Solution = Partition[Range@26, 7, 7, 1, {}];
Optimum = Solution;

Fitness[list_] := Norm@(Total /@ (data[[#]] & /@ list) - 55);

Iterate[Sol_, temp_] :=
 Module[{nSol = Sol, fromto = RandomSample[Range@4, 2], index, val},
  While[Length@nSol[[First@fromto]] == 0, 
   fromto = RandomSample[Range@4, 2]];
  index = RandomInteger[{1, Length@nSol[[First@fromto]]}];
  val = nSol[[First@fromto, index]];
  nSol = Delete[nSol, {First@fromto, index}];
  nSol = Insert[nSol, val, {Last@fromto, 1}];

  If[Fitness[nSol] < Fitness[Optimum], Optimum = nSol];

  Solution = 
   RandomChoice[{Exp[-Fitness[nSol]/temp], 
      Exp[-Fitness[Sol]/temp]} -> {nSol, Sol}]]

ListPlot@(tempSched = (.9 + Tanh[(10000 - #)/15000]) & /@ 
    Range[30000])

ListPlot@(Fitness /@ FoldList[Iterate, Solution, tempSched])

The current solution is a partition of the list of indices. With each step the program randomly takes a number from one partition and sticks it into another. It takes then a random choice between the newly proposed solution and the old one based on the current "temperature" and the fitness of either solution (how close they are to summing to 55). Also, if it finds a better solution than any previous one it saves it for future use.

After running the above, let's check the results.

Solution
data[[#]] & /@ Solution
Total /@ %
{{21, 24, 17, 7, 2, 16, 4, 18, 5}, {14, 9, 12, 13}, {15, 22, 6, 26, 8,
   23, 11, 20, 1}, {25, 10, 3, 19}}
{{0, 0, 0, 4, 4, 9, 10, 12, 15}, {6, 7, 17, 27}, {1, 3, 4, 4, 6, 4, 9,
   8, 16}, {3, 14, 17, 20}}
{54, 57, 55, 54}

Quite good, but we can do better.

Optimum
data[[#]] & /@ Optimum
Total /@ %
{{17, 8, 14, 9, 11, 18, 5}, {25, 20, 12, 13}, {15, 21, 4, 26, 6, 24, 
  7, 22, 23, 16, 1}, {2, 10, 3, 19}}
{{0, 6, 6, 7, 9, 12, 15}, {3, 8, 17, 27}, {1, 0, 10, 4, 4, 0, 4, 3, 4,
   9, 16}, {4, 14, 17, 20}}
{55, 55, 55, 55}

Exactly as desired. Finally OP requests to maintain the order of the data, so

data[[#]] & /@ SortBy[Sort /@ Optimum, First]
{{16, 10, 4, 4, 1, 9, 0, 3, 4, 0, 4}, {4, 17, 14, 20}, {15, 6, 7, 9,  6, 0, 12}, {17, 27, 8, 3}}
$\endgroup$
1
$\begingroup$

Since the size of the list is relatively small, you could use

clusters = ReplaceList[data, {w__, x__, y__, z__} -> {{w}, {x}, {y}, {z}}]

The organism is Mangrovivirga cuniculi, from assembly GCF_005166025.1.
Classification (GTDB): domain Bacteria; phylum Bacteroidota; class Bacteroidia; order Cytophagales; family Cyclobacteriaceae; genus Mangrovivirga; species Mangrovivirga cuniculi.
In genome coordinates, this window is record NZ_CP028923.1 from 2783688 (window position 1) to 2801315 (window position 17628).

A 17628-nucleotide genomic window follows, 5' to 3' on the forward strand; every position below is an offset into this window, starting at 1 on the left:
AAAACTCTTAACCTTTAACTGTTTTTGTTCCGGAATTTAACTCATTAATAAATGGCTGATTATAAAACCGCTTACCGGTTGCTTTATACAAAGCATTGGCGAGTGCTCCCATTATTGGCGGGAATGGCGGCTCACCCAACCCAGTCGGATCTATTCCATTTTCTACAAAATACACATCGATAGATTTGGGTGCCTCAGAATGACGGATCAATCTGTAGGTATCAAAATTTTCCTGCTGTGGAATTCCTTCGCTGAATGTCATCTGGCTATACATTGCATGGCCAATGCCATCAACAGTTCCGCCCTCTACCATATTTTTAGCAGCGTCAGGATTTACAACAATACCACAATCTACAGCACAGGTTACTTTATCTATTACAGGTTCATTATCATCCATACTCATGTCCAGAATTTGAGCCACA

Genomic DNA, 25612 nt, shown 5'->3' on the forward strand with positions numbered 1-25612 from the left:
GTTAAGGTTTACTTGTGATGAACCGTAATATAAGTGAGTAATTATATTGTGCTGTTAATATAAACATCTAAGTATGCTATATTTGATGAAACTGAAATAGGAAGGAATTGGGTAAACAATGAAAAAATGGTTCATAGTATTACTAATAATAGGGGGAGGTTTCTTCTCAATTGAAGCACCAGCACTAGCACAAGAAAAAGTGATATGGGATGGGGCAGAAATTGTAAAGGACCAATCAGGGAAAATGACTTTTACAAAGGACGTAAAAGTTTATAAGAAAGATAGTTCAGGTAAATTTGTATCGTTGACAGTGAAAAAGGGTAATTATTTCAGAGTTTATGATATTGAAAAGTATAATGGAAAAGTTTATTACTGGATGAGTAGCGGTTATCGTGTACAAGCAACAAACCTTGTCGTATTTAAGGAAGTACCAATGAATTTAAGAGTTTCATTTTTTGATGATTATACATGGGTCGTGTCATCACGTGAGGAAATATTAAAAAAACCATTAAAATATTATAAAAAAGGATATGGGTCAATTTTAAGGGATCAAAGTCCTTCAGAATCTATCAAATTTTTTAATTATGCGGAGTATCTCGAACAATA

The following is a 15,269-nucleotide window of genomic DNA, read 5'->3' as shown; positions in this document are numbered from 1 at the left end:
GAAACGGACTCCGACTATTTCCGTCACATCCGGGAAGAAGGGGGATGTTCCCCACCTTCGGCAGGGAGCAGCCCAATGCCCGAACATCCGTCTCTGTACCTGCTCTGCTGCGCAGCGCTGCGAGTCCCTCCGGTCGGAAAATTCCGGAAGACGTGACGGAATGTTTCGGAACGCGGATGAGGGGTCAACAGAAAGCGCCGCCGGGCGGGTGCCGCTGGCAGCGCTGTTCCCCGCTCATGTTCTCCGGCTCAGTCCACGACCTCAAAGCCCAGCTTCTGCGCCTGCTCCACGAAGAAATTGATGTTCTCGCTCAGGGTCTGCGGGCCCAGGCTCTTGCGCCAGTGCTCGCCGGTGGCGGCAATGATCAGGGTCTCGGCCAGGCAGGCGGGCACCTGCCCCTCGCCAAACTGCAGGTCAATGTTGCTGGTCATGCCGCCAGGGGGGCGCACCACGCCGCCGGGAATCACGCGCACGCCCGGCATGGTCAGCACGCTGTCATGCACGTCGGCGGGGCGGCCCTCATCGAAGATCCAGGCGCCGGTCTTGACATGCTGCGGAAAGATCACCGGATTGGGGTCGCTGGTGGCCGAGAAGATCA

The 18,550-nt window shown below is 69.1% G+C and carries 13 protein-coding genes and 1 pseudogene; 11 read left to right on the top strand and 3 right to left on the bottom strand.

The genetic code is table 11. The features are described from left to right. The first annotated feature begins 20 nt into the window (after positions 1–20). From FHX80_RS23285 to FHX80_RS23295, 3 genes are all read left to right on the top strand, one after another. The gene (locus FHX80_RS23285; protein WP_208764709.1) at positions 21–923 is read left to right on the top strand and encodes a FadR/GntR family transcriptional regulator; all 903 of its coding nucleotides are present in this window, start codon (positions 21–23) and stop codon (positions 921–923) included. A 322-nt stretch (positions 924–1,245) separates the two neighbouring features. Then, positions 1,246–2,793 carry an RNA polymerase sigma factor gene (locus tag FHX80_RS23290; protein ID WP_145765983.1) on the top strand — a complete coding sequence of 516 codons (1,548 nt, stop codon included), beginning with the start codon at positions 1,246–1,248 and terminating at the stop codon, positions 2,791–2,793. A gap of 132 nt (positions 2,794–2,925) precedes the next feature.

to split the original list data into 4 sublists while preserving the order. There are about 2300 clusters. Then sort these clusters of four sublists by the difference of their sums from 55.

SortBy[clusters, Total[Abs[Total[#, {2}] - 55]] &]

The first cluster in the sorted list has totals of {47,59,60,54}. This cluster is

(* {{16, 4, 17, 10},
    {15, 4, 4, 6, 7, 14, 9},
    {17, 27, 6, 1, 9},
    {0, 12, 20, 8, 0, 3, 4, 0, 3, 4}}  *)
$\endgroup$
0
$\begingroup$
data = {16, 4, 17, 10, 15, 4, 4, 6, 7, 14, 9, 17, 27, 6, 1, 9, 0, 12, 
   20, 8, 0, 3, 4, 0, 3, 4};
data1 = {};
i = 1;
While[i < Length[data] && 
  Total[data1] < 55, {data1 = 
   Append[data1, x = Total[{Nearest[data, 55 - Total[data1]][[1]]}]], 
  data = Delete[data, FirstPosition[data, x]]}; i++]
data2 = {};
i = 1;
While[i < Length[data] && 
  Total[data2] < 55, {data2 = 
   Append[data2, x = Total[{Nearest[data, 55 - Total[data2]][[1]]}]], 
  data = Delete[data, FirstPosition[data, x]]}; i++]
data3 = {};
i = 1;
While[i < Length[data] && 
  Total[data3] < 55, {data3 = 
   Append[data3, x = Total[{Nearest[data, 55 - Total[data3]][[1]]}]], 
  data = Delete[data, FirstPosition[data, x]]}; i++]
enddata={data1,data2,data3,data}

This yields exactly four times 55. In:

Total[data1]
Total[data2]
Total[data3]
Total[data]

Out: 55 55 55 55

$\endgroup$

Your Answer

By clicking “Post Your Answer”, you agree to our terms of service, privacy policy and cookie policy

Not the answer you're looking for? Browse other questions tagged or ask your own question.